*Unresponsive to noise (music, voices, sounds).
*Are not soothed by soft sounds.
*Not startled by sudden loud noises.
*Aren’t quietened by the sound of a familiar voice.
*You may just have a gut feeling.
According to the Telethon Speech & Hearing website, some of the common signs of difficulties in hearing in the preschool age group are:
*Delayed or defective speech and language development
*Have articulation problems
*Not startling to loud sounds
*Poor localisation of the sound source
*Is easily frustrated
*Parent/caregiver’s concern regarding hearing
*Turn up the volume of the TV excessively high
*Respond inappropriately to questions
*Not reply when you call him/her
*Watch others to imitate what they are doing
These two lovely Junior Kindy books both feature characters with hearing loss, with both appearing in the Children’s Book Week Shortlist this year. They are well worth seeking out and sharing with your children!
Written by Mike Lucas ; illustrated by Jennifer Harrison
Olivia’s Voice is the story of a deaf girl who plays a big drum along with the other children in her classroom. The story is written from Olivia’s point of view and includes the most beautiful realistic collage style illustrations.
Written by Phil Cummings ; illustrated by Shane Devries
The king’s battles with the dragon were always mighty and loud… Boy lived in a silent world and couldn’t hear the fighting. But Boy could see the fear around him… and how everyone would be much happier.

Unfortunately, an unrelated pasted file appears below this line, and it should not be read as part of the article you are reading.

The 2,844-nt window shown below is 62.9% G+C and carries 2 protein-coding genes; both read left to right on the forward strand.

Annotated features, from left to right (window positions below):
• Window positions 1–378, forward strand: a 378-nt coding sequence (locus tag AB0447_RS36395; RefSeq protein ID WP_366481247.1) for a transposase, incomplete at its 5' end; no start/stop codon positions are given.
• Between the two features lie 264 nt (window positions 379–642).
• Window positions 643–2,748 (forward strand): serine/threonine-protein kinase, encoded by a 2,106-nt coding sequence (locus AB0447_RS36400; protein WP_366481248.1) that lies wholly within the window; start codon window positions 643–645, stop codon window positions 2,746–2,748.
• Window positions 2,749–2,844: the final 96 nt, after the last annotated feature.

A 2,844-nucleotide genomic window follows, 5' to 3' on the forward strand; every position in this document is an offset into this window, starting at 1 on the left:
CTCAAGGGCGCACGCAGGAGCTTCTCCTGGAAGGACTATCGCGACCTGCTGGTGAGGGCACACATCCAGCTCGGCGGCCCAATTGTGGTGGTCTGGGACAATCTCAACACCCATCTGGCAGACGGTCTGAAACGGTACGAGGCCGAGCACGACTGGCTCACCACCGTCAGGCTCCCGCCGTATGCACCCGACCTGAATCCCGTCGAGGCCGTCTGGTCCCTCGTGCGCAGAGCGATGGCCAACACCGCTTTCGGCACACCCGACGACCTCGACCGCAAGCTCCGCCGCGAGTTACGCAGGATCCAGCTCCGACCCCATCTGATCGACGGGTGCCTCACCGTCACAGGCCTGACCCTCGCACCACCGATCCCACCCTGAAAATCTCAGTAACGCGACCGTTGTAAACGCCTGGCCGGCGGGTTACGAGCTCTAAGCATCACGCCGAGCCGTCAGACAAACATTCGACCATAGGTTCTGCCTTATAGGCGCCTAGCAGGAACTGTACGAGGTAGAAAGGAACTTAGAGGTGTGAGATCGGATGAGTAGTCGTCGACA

Some Pram Jam favourites as our rhymes today!
So whilst the general consensus is that comparing your child to others in the same age group can be a dangerous pass time, ignoring your gut feeling that something may be .. not quite right, is just as dangerous. Early intervention is key and the most wonderful thing about Telethon Speech & Hearing is that their Family Liaison Officer is specially trained to hear your concerns and schedule you for a visit with the appropriate section of the organisation – with no referral required! What a wonderful option to have if you don’t feel that you’re getting the best responses from your usual health care professionals. If you would like to reach out to Telethon Speech & Hearing, the Family Liaison Officer can be contacted through this webpage: https://www.tsh.org.au/family-support/
Alternatively, if you’d like to hear more about the services offered through Telethon Speech & Hearing feel free to join us at our first Pram Jam for term 3 at Spearwood Library, when Daniel will come and introduce himself and let us all know what we should be watching out for with regards to our babies’ speech, hearing and language development. The session will be held on Thursday 19th July at 10.30am, at the Spearwood Library with our regular Pram Jam routine following on immediately from Daniel’s presentation. I really do hope to see you there and have a wonderful end of term holidays! Regular Storytime and Pram Jam sessions start up again the week of the 16th July 2018.